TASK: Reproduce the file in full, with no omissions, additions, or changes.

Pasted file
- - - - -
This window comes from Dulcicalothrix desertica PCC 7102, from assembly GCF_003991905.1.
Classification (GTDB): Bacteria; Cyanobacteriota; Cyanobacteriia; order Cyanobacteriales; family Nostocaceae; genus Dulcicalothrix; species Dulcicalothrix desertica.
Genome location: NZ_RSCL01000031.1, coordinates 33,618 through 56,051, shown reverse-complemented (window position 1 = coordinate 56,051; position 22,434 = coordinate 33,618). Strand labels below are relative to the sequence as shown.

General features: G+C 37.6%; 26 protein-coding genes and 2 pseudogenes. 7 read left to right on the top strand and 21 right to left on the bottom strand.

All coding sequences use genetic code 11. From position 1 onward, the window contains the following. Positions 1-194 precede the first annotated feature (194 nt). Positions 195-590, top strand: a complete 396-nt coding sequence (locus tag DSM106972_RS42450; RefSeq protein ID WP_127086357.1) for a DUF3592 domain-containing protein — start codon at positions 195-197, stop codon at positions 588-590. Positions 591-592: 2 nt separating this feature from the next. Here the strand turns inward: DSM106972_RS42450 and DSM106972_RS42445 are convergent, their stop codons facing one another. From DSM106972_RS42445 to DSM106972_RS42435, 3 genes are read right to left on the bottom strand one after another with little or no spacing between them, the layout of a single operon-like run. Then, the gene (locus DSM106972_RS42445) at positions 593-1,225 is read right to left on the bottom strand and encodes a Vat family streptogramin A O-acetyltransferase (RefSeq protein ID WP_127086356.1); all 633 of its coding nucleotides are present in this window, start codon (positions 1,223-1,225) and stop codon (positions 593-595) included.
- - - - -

This window comes from Dulcicalothrix desertica PCC 7102, from assembly GCF_003991905.1.
Classification (GTDB): Bacteria; Cyanobacteriota; Cyanobacteriia; order Cyanobacteriales; family Nostocaceae; genus Dulcicalothrix; species Dulcicalothrix desertica.
Genome location: NZ_RSCL01000031.1, coordinates 33,618 through 56,051, shown reverse-complemented (window position 1 = coordinate 56,051; position 22,434 = coordinate 33,618). Strand labels below are relative to the sequence as shown.

General features: G+C 37.6%; 26 protein-coding genes and 2 pseudogenes. 7 read left to right on the top strand and 21 right to left on the bottom strand.

All coding sequences use genetic code 11. From position 1 onward, the window contains the following. Positions 1-194 precede the first annotated feature (194 nt). Positions 195-590, top strand: a complete 396-nt coding sequence (locus tag DSM106972_RS42450; RefSeq protein ID WP_127086357.1) for a DUF3592 domain-containing protein — start codon at positions 195-197, stop codon at positions 588-590. Positions 591-592: 2 nt separating this feature from the next. Here the strand turns inward: DSM106972_RS42450 and DSM106972_RS42445 are convergent, their stop codons facing one another. From DSM106972_RS42445 to DSM106972_RS42435, 3 genes are read right to left on the bottom strand one after another with little or no spacing between them, the layout of a single operon-like run. Then, the gene (locus DSM106972_RS42445) at positions 593-1,225 is read right to left on the bottom strand and encodes a Vat family streptogramin A O-acetyltransferase (RefSeq protein ID WP_127086356.1); all 633 of its coding nucleotides are present in this window, start codon (positions 1,223-1,225) and stop codon (positions 593-595) included.